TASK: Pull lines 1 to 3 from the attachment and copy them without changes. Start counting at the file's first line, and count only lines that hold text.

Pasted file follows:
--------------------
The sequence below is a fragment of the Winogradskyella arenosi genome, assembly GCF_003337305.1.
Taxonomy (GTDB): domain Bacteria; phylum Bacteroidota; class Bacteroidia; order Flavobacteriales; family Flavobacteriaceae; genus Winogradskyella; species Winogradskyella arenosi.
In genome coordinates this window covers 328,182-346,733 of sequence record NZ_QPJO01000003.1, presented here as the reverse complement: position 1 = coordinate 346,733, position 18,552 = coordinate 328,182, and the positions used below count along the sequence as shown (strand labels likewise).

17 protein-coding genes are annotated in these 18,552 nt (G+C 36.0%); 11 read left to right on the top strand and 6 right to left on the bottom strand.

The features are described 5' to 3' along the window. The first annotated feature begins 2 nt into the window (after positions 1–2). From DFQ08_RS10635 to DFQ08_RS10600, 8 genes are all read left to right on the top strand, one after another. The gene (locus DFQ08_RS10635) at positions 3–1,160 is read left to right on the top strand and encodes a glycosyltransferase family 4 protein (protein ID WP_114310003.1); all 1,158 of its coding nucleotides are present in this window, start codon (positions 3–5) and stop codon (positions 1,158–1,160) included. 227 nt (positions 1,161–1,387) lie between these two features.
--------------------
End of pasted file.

The sequence below is a fragment of the Winogradskyella arenosi genome, assembly GCF_003337305.1.
Taxonomy (GTDB): domain Bacteria; phylum Bacteroidota; class Bacteroidia; order Flavobacteriales; family Flavobacteriaceae; genus Winogradskyella; species Winogradskyella arenosi.
In genome coordinates this window covers 328,182-346,733 of sequence record NZ_QPJO01000003.1, presented here as the reverse complement: position 1 = coordinate 346,733, position 18,552 = coordinate 328,182, and the positions used below count along the sequence as shown (strand labels likewise).